The Extinction of the Middle Child They’re becoming an American rarity, just when America could use them the most.

Adam Sternbergh:

I don’t need to ask you what you’re doing on August 12, 2018. You’re no doubt planning to attend your local Middle Child Day parade, or take in a lecture on Famous Middle Children Throughout History (Abraham Lincoln, Anne Hathaway, Jan Brady), or perhaps treat your own middle child (or middle children — after all, every child born after the first and before the last is technically a middle) to a special Middle Child’s dinner, then come home and cut your Happy Middle Child Day cake into several perfectly equal pieces, then crack open a bottle of Middle Sister wine to celebrate. (It’s a real product, created for “middle sisters everywhere.”)

Or, more likely, you’re doing none of these things, because you had no idea that August 12 is National Middle Child Day. I am a middle child, and until very recently, I had no idea. Of course, to middle children, this exact brand of ambient neglect is what defines being a middle: Not the lionized firstborn, adored and groomed to succeed, and not the coddled lastborn, the baby of the family, who benefits from inexhaustible attention and experienced parents. No, the middle child is just that — the middle. Excluded, forgotten, shoved into the role of de facto peacemaker among squabbling kinfolk, stripped rudely at an early age of the privileged status as the youngest and taught instead to accept benign indifference from siblings, parents, and the world.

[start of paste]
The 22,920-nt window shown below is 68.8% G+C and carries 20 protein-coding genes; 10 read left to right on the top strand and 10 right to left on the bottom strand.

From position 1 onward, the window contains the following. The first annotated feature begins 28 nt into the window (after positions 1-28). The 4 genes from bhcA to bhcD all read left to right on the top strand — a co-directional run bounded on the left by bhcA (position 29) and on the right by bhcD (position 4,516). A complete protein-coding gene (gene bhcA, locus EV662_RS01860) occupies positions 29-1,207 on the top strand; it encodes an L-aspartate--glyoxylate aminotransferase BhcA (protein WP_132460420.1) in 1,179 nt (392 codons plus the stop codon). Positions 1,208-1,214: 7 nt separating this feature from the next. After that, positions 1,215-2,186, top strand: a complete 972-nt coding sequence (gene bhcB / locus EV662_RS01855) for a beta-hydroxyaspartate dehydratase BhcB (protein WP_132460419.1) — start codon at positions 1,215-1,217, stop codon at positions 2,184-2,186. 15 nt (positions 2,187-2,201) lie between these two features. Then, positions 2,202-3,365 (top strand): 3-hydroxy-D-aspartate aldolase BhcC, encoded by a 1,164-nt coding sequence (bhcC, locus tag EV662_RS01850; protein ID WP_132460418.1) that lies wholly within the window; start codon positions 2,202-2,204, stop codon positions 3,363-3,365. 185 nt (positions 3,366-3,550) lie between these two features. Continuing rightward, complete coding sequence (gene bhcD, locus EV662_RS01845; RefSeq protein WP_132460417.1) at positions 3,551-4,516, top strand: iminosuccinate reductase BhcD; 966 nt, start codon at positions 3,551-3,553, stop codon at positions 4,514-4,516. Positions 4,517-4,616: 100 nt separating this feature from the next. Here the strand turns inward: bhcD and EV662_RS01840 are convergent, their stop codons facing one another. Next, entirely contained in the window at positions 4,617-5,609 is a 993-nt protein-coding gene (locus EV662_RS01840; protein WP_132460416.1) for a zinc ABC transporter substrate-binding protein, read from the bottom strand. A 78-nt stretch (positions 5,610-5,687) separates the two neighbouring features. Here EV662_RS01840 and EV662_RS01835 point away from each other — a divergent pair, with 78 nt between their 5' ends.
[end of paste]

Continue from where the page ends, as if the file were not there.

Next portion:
So here’s a suggestion as to how you can spend the next National Middle Child Day: contemplating the extinction of the middle child. Because, like the mountain gorilla and the hawksbill turtle, the American Middle Child is now an endangered species. As the ideal number of children per family has shrunk to two — that’s not me speaking, it’s demographics — the middle child, in a very real sense, is disappearing. According to a study by the Pew Research Center in 1976, “the average mother at the end of her childbearing years had given birth to more than three children.” Read that again: In the ’70s, four kids (or more) was the most common family unit. Back then, 40 percent of mothers between 40 and 44 had four or more children. Twenty-five percent had three kids; 24 percent had two; and 11 percent had one.